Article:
A Sturdy Red for Winter

Wine from The Times 
From The Pour, The New York Times


Published: November 1, 2010

In the popular imagination, Provence calls to mind sunny, pastel images of hillside towns climbing up from the sea. For the wine lover, Provence mostly conjures up the tangy, lighthearted spirit of rosé, sipped within earshot of the water. It simply doesn’t square that carefree Provence is also home to a superb red wine that practically epitomizes the term “brooding.”

But then, anybody who has read the Marseilles-based novels of Jean-Claude Izzo knows that Provence has its dark side, too. As far as wine goes, that would be Bandol. There, in a pocket of terraced hills west of Toulon, within sniffing distance of the Mediterranean, surprisingly sturdy wines made largely from the mourvèdre grape can stun you with their haunting beauty.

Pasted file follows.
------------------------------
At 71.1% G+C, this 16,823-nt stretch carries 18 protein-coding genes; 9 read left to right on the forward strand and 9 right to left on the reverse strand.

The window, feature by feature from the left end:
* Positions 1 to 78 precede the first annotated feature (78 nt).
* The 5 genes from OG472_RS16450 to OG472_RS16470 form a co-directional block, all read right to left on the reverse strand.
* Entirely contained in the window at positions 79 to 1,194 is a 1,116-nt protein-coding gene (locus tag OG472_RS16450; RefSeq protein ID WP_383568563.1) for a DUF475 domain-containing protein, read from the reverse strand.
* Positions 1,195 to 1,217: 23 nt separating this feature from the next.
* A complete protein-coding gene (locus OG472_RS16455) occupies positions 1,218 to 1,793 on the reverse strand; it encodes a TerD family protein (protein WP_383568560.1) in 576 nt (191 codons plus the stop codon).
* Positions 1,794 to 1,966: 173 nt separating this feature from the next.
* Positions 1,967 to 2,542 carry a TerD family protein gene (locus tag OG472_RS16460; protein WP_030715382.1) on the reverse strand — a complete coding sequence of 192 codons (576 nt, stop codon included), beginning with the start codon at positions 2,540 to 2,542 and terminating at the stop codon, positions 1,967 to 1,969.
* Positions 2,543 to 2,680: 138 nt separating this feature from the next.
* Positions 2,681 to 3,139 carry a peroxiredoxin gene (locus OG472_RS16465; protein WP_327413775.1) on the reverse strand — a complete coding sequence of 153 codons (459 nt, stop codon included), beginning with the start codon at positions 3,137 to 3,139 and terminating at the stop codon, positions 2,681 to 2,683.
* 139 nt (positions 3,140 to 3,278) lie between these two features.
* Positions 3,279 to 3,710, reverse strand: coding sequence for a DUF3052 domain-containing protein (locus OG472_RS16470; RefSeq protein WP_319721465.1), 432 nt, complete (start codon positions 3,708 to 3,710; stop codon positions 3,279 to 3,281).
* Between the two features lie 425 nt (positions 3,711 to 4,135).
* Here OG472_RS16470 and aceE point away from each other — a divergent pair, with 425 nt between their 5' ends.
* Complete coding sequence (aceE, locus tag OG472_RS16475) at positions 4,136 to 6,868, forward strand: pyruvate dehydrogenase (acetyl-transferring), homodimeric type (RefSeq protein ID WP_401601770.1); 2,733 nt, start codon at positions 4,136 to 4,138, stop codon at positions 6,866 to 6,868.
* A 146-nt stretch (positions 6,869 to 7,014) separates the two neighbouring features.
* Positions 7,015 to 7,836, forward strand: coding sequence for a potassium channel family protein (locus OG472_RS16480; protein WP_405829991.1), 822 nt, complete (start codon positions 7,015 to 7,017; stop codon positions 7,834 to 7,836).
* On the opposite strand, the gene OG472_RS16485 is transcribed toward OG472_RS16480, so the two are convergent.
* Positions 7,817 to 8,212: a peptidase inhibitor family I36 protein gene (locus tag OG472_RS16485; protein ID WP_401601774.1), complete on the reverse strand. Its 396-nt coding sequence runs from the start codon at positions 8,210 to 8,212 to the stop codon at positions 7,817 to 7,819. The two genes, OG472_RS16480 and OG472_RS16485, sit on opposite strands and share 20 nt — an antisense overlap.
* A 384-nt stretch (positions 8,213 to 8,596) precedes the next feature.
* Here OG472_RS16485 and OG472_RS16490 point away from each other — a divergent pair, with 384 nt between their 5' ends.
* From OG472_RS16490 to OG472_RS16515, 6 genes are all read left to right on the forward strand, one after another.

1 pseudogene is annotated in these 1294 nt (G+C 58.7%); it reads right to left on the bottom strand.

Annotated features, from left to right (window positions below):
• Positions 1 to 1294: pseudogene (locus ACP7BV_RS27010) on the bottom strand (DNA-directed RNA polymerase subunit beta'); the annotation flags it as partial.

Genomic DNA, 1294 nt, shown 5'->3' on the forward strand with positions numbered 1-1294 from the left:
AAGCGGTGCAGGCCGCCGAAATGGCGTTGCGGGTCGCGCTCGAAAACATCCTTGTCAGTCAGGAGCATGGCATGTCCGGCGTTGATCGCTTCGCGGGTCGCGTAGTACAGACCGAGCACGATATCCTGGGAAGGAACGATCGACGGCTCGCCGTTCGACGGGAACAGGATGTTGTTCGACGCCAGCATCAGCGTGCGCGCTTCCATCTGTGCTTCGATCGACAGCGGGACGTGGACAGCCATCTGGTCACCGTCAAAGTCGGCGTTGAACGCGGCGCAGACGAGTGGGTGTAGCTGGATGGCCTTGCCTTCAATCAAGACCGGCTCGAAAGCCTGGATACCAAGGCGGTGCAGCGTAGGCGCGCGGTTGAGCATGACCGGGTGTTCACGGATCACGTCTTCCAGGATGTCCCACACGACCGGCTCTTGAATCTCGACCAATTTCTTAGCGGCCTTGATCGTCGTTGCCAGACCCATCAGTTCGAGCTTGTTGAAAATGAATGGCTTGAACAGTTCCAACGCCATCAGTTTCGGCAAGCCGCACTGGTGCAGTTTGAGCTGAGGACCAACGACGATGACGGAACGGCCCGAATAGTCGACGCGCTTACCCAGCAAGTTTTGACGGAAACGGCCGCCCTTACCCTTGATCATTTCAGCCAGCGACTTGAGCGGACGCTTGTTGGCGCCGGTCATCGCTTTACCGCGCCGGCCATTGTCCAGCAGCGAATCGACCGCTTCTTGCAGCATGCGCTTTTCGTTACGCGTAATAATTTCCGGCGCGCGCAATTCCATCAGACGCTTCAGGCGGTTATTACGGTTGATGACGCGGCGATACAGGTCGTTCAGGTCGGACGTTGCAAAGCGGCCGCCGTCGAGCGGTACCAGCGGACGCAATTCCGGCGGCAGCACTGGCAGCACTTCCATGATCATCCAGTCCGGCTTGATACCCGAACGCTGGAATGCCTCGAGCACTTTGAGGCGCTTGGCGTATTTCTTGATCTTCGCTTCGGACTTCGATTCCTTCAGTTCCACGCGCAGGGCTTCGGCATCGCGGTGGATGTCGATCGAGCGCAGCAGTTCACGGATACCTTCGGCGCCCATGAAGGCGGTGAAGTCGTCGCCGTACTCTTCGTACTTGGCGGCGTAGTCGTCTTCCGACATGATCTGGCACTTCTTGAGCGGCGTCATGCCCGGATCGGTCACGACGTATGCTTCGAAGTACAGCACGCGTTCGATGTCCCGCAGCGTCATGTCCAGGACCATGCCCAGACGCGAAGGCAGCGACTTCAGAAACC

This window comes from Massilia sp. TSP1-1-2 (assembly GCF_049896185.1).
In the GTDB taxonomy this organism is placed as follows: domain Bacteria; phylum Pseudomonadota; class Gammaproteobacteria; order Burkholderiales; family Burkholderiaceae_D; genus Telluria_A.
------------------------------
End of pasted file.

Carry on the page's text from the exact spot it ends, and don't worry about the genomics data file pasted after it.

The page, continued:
Just the other week, I had a 2004 Bandol from Château Pradeaux ($37), one of the most resolutely traditional of Bandol producers. When young, these wines are deep, dark and practically savage, but this one was just emerging from the stranglehold of its tannic embrace. It was decidedly dry and structured yet bewitching, with aromas of licorice, leather and flowers along with something wild and untamed. By its weight, tannins, aromas and flavors, the wine reminded me of nebbiolo, except for that wild element, which is very much mourvèdre’s own...